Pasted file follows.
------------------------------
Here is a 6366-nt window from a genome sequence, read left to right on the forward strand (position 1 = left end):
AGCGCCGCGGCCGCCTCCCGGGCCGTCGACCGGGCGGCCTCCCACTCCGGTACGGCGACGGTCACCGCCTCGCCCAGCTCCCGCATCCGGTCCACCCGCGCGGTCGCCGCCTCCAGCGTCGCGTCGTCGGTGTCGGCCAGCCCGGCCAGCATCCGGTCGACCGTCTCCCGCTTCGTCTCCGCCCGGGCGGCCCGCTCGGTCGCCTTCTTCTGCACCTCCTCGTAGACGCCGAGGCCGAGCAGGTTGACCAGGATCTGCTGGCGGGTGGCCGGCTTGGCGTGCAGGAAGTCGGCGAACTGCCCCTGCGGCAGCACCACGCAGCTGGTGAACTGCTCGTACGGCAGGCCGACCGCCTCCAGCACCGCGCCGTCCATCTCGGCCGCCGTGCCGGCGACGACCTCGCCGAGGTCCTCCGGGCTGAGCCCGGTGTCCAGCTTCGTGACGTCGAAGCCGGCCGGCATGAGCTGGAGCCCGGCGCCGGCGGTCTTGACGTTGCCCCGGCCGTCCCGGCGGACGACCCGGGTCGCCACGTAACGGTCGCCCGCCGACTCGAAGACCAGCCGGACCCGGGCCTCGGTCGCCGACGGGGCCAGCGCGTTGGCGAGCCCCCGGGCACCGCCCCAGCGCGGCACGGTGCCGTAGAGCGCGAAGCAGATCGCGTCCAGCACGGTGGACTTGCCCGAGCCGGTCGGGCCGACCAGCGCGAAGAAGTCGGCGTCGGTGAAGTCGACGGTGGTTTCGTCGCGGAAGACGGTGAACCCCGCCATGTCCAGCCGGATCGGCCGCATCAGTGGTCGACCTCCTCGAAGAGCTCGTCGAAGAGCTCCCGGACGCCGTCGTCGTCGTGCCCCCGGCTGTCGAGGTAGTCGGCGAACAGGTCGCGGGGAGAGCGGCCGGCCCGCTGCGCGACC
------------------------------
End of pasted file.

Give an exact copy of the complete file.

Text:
Here is a 6366-nt window from a genome sequence, read left to right on the forward strand (position 1 = left end):
AGCGCCGCGGCCGCCTCCCGGGCCGTCGACCGGGCGGCCTCCCACTCCGGTACGGCGACGGTCACCGCCTCGCCCAGCTCCCGCATCCGGTCCACCCGCGCGGTCGCCGCCTCCAGCGTCGCGTCGTCGGTGTCGGCCAGCCCGGCCAGCATCCGGTCGACCGTCTCCCGCTTCGTCTCCGCCCGGGCGGCCCGCTCGGTCGCCTTCTTCTGCACCTCCTCGTAGACGCCGAGGCCGAGCAGGTTGACCAGGATCTGCTGGCGGGTGGCCGGCTTGGCGTGCAGGAAGTCGGCGAACTGCCCCTGCGGCAGCACCACGCAGCTGGTGAACTGCTCGTACGGCAGGCCGACCGCCTCCAGCACCGCGCCGTCCATCTCGGCCGCCGTGCCGGCGACGACCTCGCCGAGGTCCTCCGGGCTGAGCCCGGTGTCCAGCTTCGTGACGTCGAAGCCGGCCGGCATGAGCTGGAGCCCGGCGCCGGCGGTCTTGACGTTGCCCCGGCCGTCCCGGCGGACGACCCGGGTCGCCACGTAACGGTCGCCCGCCGACTCGAAGACCAGCCGGACCCGGGCCTCGGTCGCCGACGGGGCCAGCGCGTTGGCGAGCCCCCGGGCACCGCCCCAGCGCGGCACGGTGCCGTAGAGCGCGAAGCAGATCGCGTCCAGCACGGTGGACTTGCCCGAGCCGGTCGGGCCGACCAGCGCGAAGAAGTCGGCGTCGGTGAAGTCGACGGTGGTTTCGTCGCGGAAGACGGTGAACCCCGCCATGTCCAGCCGGATCGGCCGCATCAGTGGTCGACCTCCTCGAAGAGCTCGTCGAAGAGCTCCCGGACGCCGTCGTCGTCGTGCCCCCGGCTGTCGAGGTAGTCGGCGAACAGGTCGCGGGGAGAGCGGCCGGCCCGCTGCGCGACC